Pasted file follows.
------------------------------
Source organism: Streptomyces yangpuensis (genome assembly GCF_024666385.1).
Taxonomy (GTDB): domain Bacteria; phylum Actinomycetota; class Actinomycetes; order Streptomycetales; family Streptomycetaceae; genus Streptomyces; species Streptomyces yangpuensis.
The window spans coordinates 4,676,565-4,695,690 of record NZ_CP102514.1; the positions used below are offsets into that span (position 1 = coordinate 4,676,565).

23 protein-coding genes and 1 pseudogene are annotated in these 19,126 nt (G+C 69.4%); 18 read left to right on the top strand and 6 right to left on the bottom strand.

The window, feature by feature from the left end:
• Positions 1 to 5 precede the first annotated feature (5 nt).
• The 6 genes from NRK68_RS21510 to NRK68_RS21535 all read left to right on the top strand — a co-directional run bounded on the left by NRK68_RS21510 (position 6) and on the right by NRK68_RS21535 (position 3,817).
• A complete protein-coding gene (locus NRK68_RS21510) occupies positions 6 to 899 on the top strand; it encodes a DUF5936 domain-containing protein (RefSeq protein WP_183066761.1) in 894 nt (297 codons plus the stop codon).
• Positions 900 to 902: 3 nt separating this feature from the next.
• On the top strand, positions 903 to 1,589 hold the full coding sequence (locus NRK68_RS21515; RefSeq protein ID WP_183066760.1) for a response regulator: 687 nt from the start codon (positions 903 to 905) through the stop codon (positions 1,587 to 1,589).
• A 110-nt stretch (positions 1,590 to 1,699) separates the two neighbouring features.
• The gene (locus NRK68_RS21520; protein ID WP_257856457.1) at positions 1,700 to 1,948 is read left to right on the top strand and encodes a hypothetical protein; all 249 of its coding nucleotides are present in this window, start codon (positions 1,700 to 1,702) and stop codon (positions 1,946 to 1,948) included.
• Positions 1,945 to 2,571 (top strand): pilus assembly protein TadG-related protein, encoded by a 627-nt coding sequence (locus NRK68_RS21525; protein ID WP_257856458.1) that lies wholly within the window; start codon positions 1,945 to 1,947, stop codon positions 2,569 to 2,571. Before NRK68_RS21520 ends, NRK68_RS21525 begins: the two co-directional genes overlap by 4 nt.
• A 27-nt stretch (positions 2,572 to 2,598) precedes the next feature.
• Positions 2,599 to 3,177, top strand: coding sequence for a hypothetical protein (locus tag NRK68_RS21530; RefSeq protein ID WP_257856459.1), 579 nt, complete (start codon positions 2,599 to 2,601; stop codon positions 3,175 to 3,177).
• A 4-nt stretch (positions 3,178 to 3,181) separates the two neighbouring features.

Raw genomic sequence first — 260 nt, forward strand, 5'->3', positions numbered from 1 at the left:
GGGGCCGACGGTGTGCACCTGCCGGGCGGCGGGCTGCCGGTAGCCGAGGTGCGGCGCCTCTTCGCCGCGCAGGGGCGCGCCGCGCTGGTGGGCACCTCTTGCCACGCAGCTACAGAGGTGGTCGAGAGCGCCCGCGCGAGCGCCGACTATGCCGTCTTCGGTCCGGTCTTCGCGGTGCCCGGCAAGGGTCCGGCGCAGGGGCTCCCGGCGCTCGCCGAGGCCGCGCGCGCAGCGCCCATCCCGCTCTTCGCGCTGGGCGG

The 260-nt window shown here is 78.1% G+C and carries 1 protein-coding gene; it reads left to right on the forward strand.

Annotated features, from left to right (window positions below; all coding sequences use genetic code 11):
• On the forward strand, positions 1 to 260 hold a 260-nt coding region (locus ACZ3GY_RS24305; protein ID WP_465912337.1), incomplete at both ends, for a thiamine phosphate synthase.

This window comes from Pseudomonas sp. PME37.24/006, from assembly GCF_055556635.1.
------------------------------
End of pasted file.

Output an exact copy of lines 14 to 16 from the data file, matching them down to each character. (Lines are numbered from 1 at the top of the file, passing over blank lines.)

• A 27-nt stretch (positions 2,572 to 2,598) precedes the next feature.
• Positions 2,599 to 3,177, top strand: coding sequence for a hypothetical protein (locus tag NRK68_RS21530; RefSeq protein ID WP_257856459.1), 579 nt, complete (start codon positions 2,599 to 2,601; stop codon positions 3,175 to 3,177).
• A 4-nt stretch (positions 3,178 to 3,181) separates the two neighbouring features.